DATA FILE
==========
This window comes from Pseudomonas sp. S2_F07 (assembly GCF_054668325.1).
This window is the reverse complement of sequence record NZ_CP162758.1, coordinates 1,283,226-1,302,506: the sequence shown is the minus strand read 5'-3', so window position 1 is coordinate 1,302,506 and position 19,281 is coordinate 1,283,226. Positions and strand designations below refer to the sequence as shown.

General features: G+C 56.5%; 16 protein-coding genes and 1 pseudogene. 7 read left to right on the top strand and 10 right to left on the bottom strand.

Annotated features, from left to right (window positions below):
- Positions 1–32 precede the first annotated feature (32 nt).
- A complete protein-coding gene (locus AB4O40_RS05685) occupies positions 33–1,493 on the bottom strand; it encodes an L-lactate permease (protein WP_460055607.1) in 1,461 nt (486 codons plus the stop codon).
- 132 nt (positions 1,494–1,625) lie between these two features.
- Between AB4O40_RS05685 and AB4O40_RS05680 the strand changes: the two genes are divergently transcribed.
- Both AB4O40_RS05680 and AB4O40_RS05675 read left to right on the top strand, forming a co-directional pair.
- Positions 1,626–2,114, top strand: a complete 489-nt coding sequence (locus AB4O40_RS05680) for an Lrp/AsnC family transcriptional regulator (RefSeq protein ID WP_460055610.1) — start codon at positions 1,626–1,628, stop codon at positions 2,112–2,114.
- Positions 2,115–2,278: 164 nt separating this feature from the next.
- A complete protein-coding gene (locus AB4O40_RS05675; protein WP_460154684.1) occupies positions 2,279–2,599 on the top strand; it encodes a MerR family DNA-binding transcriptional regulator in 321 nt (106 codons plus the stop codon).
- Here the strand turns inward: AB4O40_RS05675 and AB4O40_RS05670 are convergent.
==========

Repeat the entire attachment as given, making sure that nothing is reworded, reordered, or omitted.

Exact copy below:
This window comes from Pseudomonas sp. S2_F07 (assembly GCF_054668325.1).
This window is the reverse complement of sequence record NZ_CP162758.1, coordinates 1,283,226-1,302,506: the sequence shown is the minus strand read 5'-3', so window position 1 is coordinate 1,302,506 and position 19,281 is coordinate 1,283,226. Positions and strand designations below refer to the sequence as shown.

General features: G+C 56.5%; 16 protein-coding genes and 1 pseudogene. 7 read left to right on the top strand and 10 right to left on the bottom strand.

Annotated features, from left to right (window positions below):
- Positions 1–32 precede the first annotated feature (32 nt).
- A complete protein-coding gene (locus AB4O40_RS05685) occupies positions 33–1,493 on the bottom strand; it encodes an L-lactate permease (protein WP_460055607.1) in 1,461 nt (486 codons plus the stop codon).
- 132 nt (positions 1,494–1,625) lie between these two features.
- Between AB4O40_RS05685 and AB4O40_RS05680 the strand changes: the two genes are divergently transcribed.
- Both AB4O40_RS05680 and AB4O40_RS05675 read left to right on the top strand, forming a co-directional pair.
- Positions 1,626–2,114, top strand: a complete 489-nt coding sequence (locus AB4O40_RS05680) for an Lrp/AsnC family transcriptional regulator (RefSeq protein ID WP_460055610.1) — start codon at positions 1,626–1,628, stop codon at positions 2,112–2,114.
- Positions 2,115–2,278: 164 nt separating this feature from the next.
- A complete protein-coding gene (locus AB4O40_RS05675; protein WP_460154684.1) occupies positions 2,279–2,599 on the top strand; it encodes a MerR family DNA-binding transcriptional regulator in 321 nt (106 codons plus the stop codon).
- Here the strand turns inward: AB4O40_RS05675 and AB4O40_RS05670 are convergent.